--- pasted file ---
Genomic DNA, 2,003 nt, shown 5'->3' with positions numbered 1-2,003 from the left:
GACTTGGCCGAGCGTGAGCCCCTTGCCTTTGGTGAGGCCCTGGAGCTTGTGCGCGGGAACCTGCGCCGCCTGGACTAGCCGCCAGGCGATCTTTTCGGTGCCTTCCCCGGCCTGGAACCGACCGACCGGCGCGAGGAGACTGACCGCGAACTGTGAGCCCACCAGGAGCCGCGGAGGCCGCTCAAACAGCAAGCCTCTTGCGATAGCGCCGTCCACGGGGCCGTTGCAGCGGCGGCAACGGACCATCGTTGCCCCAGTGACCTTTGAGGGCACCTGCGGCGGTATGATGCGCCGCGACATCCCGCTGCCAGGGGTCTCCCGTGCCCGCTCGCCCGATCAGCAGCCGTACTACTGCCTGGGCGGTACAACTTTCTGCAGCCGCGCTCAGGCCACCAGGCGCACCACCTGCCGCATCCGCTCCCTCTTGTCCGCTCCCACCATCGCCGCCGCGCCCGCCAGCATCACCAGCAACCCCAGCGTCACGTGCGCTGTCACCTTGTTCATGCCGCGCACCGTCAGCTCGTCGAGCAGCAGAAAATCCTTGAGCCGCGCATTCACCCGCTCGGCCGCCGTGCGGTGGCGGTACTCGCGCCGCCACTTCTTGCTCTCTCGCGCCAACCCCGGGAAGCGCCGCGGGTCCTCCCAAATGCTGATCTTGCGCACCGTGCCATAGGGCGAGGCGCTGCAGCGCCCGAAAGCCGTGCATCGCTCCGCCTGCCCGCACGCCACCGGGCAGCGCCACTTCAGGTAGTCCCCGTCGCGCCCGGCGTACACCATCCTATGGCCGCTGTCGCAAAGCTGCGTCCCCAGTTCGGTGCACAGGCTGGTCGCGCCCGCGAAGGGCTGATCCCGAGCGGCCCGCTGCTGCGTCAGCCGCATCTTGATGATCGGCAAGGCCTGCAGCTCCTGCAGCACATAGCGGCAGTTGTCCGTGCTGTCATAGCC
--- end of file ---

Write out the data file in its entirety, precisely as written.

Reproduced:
Genomic DNA, 2,003 nt, shown 5'->3' with positions numbered 1-2,003 from the left:
GACTTGGCCGAGCGTGAGCCCCTTGCCTTTGGTGAGGCCCTGGAGCTTGTGCGCGGGAACCTGCGCCGCCTGGACTAGCCGCCAGGCGATCTTTTCGGTGCCTTCCCCGGCCTGGAACCGACCGACCGGCGCGAGGAGACTGACCGCGAACTGTGAGCCCACCAGGAGCCGCGGAGGCCGCTCAAACAGCAAGCCTCTTGCGATAGCGCCGTCCACGGGGCCGTTGCAGCGGCGGCAACGGACCATCGTTGCCCCAGTGACCTTTGAGGGCACCTGCGGCGGTATGATGCGCCGCGACATCCCGCTGCCAGGGGTCTCCCGTGCCCGCTCGCCCGATCAGCAGCCGTACTACTGCCTGGGCGGTACAACTTTCTGCAGCCGCGCTCAGGCCACCAGGCGCACCACCTGCCGCATCCGCTCCCTCTTGTCCGCTCCCACCATCGCCGCCGCGCCCGCCAGCATCACCAGCAACCCCAGCGTCACGTGCGCTGTCACCTTGTTCATGCCGCGCACCGTCAGCTCGTCGAGCAGCAGAAAATCCTTGAGCCGCGCATTCACCCGCTCGGCCGCCGTGCGGTGGCGGTACTCGCGCCGCCACTTCTTGCTCTCTCGCGCCAACCCCGGGAAGCGCCGCGGGTCCTCCCAAATGCTGATCTTGCGCACCGTGCCATAGGGCGAGGCGCTGCAGCGCCCGAAAGCCGTGCATCGCTCCGCCTGCCCGCACGCCACCGGGCAGCGCCACTTCAGGTAGTCCCCGTCGCGCCCGGCGTACACCATCCTATGGCCGCTGTCGCAAAGCTGCGTCCCCAGTTCGGTGCACAGGCTGGTCGCGCCCGCGAAGGGCTGATCCCGAGCGGCCCGCTGCTGCGTCAGCCGCATCTTGATGATCGGCAAGGCCTGCAGCTCCTGCAGCACATAGCGGCAGTTGTCCGTGCTGTCATAGCC